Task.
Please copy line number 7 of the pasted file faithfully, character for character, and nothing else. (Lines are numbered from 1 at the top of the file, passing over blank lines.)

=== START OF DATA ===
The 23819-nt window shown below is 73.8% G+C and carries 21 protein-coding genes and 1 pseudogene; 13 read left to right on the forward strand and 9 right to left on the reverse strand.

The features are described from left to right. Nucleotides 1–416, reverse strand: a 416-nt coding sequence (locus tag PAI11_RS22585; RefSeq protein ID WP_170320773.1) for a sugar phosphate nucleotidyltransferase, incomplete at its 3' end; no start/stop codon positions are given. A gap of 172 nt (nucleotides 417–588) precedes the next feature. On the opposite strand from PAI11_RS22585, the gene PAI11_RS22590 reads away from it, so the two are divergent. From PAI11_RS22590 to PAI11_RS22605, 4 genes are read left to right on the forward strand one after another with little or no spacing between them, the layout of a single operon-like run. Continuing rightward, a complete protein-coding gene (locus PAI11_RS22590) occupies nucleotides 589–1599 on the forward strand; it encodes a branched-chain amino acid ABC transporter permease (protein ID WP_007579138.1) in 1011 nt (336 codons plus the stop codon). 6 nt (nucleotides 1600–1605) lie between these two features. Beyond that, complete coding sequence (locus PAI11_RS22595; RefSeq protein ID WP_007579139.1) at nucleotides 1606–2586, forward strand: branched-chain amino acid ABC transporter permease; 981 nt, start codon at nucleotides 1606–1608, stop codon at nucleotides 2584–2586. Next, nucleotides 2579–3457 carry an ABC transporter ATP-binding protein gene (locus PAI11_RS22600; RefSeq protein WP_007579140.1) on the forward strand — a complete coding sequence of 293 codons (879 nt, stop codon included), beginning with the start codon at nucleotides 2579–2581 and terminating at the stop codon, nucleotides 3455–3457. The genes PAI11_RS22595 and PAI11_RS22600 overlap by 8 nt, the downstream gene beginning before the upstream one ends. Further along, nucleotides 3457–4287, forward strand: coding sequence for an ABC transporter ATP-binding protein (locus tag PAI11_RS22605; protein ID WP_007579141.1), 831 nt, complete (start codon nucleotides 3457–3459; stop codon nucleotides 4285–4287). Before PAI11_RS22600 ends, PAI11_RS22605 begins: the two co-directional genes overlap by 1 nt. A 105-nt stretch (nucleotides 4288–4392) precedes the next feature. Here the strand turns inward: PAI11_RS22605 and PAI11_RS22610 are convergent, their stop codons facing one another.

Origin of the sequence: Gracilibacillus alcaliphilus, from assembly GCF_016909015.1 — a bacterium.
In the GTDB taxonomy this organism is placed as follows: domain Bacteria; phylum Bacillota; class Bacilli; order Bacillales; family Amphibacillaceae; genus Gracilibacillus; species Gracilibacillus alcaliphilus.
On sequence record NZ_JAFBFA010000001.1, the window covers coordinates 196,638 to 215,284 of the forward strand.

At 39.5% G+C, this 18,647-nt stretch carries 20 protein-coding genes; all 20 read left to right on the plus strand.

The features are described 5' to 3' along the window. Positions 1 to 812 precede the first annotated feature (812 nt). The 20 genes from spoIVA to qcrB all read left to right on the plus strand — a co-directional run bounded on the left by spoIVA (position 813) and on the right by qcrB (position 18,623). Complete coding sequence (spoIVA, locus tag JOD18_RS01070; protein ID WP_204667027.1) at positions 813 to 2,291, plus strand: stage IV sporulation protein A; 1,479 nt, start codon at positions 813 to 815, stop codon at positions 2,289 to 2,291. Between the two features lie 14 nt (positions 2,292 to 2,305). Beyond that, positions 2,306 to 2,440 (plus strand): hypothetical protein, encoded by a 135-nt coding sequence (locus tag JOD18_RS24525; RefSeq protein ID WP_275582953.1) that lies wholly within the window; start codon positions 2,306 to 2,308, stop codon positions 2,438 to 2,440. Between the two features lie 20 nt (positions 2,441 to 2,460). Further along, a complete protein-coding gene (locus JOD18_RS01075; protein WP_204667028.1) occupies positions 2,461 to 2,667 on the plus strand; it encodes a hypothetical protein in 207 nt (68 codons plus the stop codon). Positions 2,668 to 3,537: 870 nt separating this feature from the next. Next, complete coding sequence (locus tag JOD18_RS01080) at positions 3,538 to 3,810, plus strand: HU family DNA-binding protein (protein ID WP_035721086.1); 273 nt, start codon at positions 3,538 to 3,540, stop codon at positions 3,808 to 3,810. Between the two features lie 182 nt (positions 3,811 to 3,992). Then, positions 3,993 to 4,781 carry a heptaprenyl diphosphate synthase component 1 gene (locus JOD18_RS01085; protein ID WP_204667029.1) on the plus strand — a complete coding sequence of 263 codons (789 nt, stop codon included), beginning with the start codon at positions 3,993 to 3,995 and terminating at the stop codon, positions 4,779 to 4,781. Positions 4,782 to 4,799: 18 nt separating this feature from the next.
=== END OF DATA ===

The features are described 5' to 3' along the window. Positions 1 to 812 precede the first annotated feature (812 nt). The 20 genes from spoIVA to qcrB all read left to right on the plus strand — a co-directional run bounded on the left by spoIVA (position 813) and on the right by qcrB (position 18,623). Complete coding sequence (spoIVA, locus tag JOD18_RS01070; protein ID WP_204667027.1) at positions 813 to 2,291, plus strand: stage IV sporulation protein A; 1,479 nt, start codon at positions 813 to 815, stop codon at positions 2,289 to 2,291. Between the two features lie 14 nt (positions 2,292 to 2,305). Beyond that, positions 2,306 to 2,440 (plus strand): hypothetical protein, encoded by a 135-nt coding sequence (locus tag JOD18_RS24525; RefSeq protein ID WP_275582953.1) that lies wholly within the window; start codon positions 2,306 to 2,308, stop codon positions 2,438 to 2,440. Between the two features lie 20 nt (positions 2,441 to 2,460). Further along, a complete protein-coding gene (locus JOD18_RS01075; protein WP_204667028.1) occupies positions 2,461 to 2,667 on the plus strand; it encodes a hypothetical protein in 207 nt (68 codons plus the stop codon). Positions 2,668 to 3,537: 870 nt separating this feature from the next. Next, complete coding sequence (locus tag JOD18_RS01080) at positions 3,538 to 3,810, plus strand: HU family DNA-binding protein (protein ID WP_035721086.1); 273 nt, start codon at positions 3,538 to 3,540, stop codon at positions 3,808 to 3,810. Between the two features lie 182 nt (positions 3,811 to 3,992). Then, positions 3,993 to 4,781 carry a heptaprenyl diphosphate synthase component 1 gene (locus JOD18_RS01085; protein ID WP_204667029.1) on the plus strand — a complete coding sequence of 263 codons (789 nt, stop codon included), beginning with the start codon at positions 3,993 to 3,995 and terminating at the stop codon, positions 4,779 to 4,781. Positions 4,782 to 4,799: 18 nt separating this feature from the next.